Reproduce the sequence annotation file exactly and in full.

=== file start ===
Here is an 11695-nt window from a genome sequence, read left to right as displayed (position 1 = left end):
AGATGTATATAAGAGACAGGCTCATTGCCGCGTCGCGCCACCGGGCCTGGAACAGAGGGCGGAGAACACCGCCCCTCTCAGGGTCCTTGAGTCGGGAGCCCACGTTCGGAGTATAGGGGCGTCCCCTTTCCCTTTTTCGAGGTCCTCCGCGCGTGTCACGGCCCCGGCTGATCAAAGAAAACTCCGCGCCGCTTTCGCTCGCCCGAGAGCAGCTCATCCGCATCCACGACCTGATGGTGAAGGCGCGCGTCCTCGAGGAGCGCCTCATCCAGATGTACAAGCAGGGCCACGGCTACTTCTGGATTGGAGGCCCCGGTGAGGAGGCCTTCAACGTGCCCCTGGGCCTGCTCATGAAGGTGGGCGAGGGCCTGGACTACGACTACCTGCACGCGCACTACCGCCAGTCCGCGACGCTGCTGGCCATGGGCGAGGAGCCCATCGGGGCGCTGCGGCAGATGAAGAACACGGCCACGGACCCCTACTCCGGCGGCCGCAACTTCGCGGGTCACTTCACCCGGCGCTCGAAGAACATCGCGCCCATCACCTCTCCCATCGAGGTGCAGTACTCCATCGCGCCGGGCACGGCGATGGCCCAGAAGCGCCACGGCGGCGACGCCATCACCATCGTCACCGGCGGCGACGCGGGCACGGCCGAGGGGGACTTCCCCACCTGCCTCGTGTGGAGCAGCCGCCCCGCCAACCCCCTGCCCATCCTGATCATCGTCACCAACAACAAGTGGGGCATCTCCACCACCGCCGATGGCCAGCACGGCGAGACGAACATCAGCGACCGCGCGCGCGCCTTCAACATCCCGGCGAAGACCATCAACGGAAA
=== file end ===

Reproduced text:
Here is an 11695-nt window from a genome sequence, read left to right as displayed (position 1 = left end):
AGATGTATATAAGAGACAGGCTCATTGCCGCGTCGCGCCACCGGGCCTGGAACAGAGGGCGGAGAACACCGCCCCTCTCAGGGTCCTTGAGTCGGGAGCCCACGTTCGGAGTATAGGGGCGTCCCCTTTCCCTTTTTCGAGGTCCTCCGCGCGTGTCACGGCCCCGGCTGATCAAAGAAAACTCCGCGCCGCTTTCGCTCGCCCGAGAGCAGCTCATCCGCATCCACGACCTGATGGTGAAGGCGCGCGTCCTCGAGGAGCGCCTCATCCAGATGTACAAGCAGGGCCACGGCTACTTCTGGATTGGAGGCCCCGGTGAGGAGGCCTTCAACGTGCCCCTGGGCCTGCTCATGAAGGTGGGCGAGGGCCTGGACTACGACTACCTGCACGCGCACTACCGCCAGTCCGCGACGCTGCTGGCCATGGGCGAGGAGCCCATCGGGGCGCTGCGGCAGATGAAGAACACGGCCACGGACCCCTACTCCGGCGGCCGCAACTTCGCGGGTCACTTCACCCGGCGCTCGAAGAACATCGCGCCCATCACCTCTCCCATCGAGGTGCAGTACTCCATCGCGCCGGGCACGGCGATGGCCCAGAAGCGCCACGGCGGCGACGCCATCACCATCGTCACCGGCGGCGACGCGGGCACGGCCGAGGGGGACTTCCCCACCTGCCTCGTGTGGAGCAGCCGCCCCGCCAACCCCCTGCCCATCCTGATCATCGTCACCAACAACAAGTGGGGCATCTCCACCACCGCCGATGGCCAGCACGGCGAGACGAACATCAGCGACCGCGCGCGCGCCTTCAACATCCCGGCGAAGACCATCAACGGAAA